When news broke of mumps in Philadelphia in late February, spring break was right around the corner. Many Penn students were readying to set out across the country and the world for a few days.
As the nearly two-dozen cases at Temple University across town came to light, staffers at Penn’s Campus Health, the public health arm of the Student Health Service, were quickly reaching out to any students not up to date on their MMR vaccine, which guards against measles, mumps, and rubella.
This was the second time for such conversations in as many months, as Campus Health had reacted to two measles outbreaks earlier in 2019, one in Washington state, the other in New York state. “Toward the end of January, we kept seeing headlines about measles in the U.S.,” says Ashlee Halbritter, director of Campus Health. “We know that our students travel all the time; we live in a very global world. We thought this was an opportunity to do some additional outreach.”
About two-thirds of the students contacted came in to get vaccinated, made an appointment, or submitted updated vaccination records reviewed by the Compliance Office at Student Health, so when mumps showed up so close to home, Halbritter and her team felt comfortable they’d already taken some key first steps. “Since measles and mumps are in the same vaccine,” she says, “we were able to continue to keep an eye on students at higher risk.”
Such a quick plan carried out seamlessly and effectively is any campus health official’s dream. It’s possible at Penn because of the seven-year-old Campus Health and its staff of public health experts, led by Halbritter. They’re doing what institutions typically do to keep students healthy: being proactive in areas like immunization for communicable disease and health education and promotion. But, beyond that, there’s complex disease surveillance happening that students may not be aware of but most assuredly benefit from.
“Most people know us for the clinical services we provide at our health center,” says Giang Nguyen, executive director of the Student Health Service. “But we also do a lot of work behind the scenes.”
Weekly or monthly, depending on the illness or disease, Halbritter’s team queries the electronic health records of all patients who have come to see the Student Health Service since the last query, which can include undergrads, grad students, and eligible family members. Each visit is associated with a visit encounter, and each encounter must have at least one diagnosis, leading to a large Penn-specific dataset that today includes hundreds of thousands of data points.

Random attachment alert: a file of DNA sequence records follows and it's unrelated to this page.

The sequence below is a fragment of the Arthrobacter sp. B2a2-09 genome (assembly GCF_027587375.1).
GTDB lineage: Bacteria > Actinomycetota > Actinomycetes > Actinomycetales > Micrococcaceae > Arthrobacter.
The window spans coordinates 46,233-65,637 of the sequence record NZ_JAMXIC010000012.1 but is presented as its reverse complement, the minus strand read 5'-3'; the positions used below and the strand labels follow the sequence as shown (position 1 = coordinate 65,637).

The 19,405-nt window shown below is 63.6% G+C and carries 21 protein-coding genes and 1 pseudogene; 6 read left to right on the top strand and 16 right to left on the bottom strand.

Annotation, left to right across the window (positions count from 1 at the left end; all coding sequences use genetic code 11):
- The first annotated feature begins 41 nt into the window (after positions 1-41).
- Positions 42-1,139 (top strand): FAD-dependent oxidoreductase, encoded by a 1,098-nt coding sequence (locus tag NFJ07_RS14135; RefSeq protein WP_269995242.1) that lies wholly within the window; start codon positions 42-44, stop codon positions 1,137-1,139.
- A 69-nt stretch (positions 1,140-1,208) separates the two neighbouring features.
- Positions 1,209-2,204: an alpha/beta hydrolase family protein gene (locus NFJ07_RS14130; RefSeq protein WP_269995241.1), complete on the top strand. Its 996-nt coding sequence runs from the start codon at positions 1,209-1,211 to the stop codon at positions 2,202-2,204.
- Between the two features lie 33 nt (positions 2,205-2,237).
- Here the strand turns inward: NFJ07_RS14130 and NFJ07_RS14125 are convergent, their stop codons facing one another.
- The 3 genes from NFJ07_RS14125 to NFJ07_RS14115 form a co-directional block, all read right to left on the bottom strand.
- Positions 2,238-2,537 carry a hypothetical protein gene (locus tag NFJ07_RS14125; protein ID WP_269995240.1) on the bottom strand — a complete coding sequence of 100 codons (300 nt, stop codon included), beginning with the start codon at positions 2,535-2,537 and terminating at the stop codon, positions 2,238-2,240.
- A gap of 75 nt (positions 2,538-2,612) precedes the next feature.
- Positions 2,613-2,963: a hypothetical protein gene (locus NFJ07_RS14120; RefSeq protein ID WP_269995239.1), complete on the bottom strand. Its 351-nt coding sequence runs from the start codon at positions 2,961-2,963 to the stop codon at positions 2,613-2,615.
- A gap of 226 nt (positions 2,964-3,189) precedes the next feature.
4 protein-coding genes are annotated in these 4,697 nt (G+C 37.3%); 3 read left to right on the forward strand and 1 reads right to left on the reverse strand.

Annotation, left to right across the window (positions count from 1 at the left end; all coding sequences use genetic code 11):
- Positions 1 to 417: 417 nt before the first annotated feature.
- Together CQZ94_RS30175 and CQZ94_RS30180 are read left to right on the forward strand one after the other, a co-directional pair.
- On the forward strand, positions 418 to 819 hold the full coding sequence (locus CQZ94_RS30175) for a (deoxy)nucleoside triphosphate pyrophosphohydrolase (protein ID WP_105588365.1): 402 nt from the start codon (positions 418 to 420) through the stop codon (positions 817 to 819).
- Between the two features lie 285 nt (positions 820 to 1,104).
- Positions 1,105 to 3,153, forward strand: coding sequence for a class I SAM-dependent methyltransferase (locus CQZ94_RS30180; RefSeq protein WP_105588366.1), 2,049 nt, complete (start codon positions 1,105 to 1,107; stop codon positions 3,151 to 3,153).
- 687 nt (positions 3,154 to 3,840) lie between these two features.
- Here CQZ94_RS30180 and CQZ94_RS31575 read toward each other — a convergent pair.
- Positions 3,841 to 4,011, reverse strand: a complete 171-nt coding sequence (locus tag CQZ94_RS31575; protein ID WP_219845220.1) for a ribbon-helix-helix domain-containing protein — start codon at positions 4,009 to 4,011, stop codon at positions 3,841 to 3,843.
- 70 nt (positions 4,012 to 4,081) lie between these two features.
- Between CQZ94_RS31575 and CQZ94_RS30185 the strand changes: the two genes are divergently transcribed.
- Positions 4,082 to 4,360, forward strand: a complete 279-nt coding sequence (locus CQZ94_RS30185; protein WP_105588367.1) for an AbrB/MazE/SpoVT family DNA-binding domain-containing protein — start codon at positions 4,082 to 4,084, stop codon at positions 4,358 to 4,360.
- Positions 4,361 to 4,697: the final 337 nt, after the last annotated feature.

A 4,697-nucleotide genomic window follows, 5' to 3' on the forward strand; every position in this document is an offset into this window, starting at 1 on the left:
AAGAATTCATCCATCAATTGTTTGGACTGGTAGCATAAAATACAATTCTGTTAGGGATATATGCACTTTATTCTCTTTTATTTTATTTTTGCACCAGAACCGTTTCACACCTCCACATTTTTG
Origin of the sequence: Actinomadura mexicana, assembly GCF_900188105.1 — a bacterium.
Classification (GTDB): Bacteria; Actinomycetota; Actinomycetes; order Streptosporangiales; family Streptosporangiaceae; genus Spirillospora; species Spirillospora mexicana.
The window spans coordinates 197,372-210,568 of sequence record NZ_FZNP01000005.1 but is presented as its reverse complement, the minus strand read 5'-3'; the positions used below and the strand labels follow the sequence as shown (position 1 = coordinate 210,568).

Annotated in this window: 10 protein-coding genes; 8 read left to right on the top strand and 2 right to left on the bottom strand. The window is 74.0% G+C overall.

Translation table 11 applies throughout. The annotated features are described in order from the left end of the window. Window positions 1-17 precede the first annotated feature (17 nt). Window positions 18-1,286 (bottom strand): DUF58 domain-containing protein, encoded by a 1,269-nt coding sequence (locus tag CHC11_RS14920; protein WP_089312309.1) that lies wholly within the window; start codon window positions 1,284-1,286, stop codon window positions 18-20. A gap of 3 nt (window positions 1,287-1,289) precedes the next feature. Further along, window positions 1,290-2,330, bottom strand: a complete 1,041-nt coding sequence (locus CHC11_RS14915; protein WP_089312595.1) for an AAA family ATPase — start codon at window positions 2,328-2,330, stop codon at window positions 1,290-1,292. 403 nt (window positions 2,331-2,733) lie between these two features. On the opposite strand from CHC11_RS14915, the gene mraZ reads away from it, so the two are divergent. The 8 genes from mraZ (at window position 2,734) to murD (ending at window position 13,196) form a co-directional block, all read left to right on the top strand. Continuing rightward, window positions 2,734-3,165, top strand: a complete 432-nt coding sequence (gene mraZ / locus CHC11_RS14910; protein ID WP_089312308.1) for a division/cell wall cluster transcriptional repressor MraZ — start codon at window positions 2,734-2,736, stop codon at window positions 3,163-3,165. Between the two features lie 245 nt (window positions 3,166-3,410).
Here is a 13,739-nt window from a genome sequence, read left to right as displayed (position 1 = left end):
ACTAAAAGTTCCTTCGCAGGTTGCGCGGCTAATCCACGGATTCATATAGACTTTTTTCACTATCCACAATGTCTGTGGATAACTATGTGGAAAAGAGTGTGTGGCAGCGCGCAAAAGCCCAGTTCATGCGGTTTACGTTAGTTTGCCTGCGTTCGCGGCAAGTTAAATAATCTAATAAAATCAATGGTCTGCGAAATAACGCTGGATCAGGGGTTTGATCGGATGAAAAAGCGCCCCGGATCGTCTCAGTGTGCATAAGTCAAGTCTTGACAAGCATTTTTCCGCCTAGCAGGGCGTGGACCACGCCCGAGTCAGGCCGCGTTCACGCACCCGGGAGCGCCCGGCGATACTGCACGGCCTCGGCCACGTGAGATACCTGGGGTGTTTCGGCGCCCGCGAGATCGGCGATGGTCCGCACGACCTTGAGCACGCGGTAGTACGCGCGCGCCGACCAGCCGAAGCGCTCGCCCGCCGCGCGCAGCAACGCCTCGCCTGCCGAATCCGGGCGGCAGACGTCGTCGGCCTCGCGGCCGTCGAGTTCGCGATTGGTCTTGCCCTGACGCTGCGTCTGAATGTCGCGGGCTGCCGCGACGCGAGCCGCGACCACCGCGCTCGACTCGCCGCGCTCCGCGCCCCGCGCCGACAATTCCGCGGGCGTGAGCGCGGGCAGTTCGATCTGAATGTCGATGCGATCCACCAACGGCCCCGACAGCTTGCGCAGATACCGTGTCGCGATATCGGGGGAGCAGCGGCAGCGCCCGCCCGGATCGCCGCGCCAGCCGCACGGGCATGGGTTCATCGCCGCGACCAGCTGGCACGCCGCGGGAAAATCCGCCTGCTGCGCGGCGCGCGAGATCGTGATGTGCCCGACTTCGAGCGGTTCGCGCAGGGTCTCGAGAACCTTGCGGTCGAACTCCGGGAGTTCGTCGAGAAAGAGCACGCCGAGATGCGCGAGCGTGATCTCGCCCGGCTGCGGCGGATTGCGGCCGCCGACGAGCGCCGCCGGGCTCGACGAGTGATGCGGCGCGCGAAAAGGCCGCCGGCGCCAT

Using this resource, patterns tend to emerge about how the Penn community uses the Student Health Service. “We are certainly busier during the academic year as opposed to summer,” Nguyen says, “and we’re busier as finals approach, when people start to take less care of themselves and find themselves feeling sick enough that they want to seek care.”
Bolstered by anecdotal evidence from frontline physicians and nurses caring for the patients, Campus Health scours the data for anything out of the ordinary, like ailments beyond the sore throats or stomach bugs that often pop up or like unusual clusters of a particular illness. “We can look at a group of students and say, ‘Most of them are seniors from one school, or most of them live in one college house,’ and then we can help mitigate the spread of illness,” Halbritter says.
When they encounter a reportable disease or condition like meningitis or E. coli, Halbritter shares the information with the Philadelphia Department of Health and the Pennsylvania Department of Health, which reports back to the Centers for Disease Control and Prevention for national surveillance efforts. When necessary, her team also follows up with affected students.
“It’s fairly rare to have this level of public health engagement or public health expertise concentrated within a university health service,” Nguyen says. “There are towns that are smaller than the population of our campus community, so it’s important for us to be thinking about all the people who go to school and work and interact with each other as a community.”
Doing the legwork ahead of time can avoid catastrophe in a heated moment, Halbritter adds. “Even Ben Franklin said, ‘An ounce of prevention is worth a pound of cure.’ You save a lot of time and effort by putting the emphasis on and the time and energy into prevention.”
It’s hard to say whether the Campus Health MMR vaccine efforts were the reason the mumps didn’t reach Penn’s campus. But that’s true for all public health prevention work: The greatest success occurs when nothing happens, when a disease or condition doesn’t show up.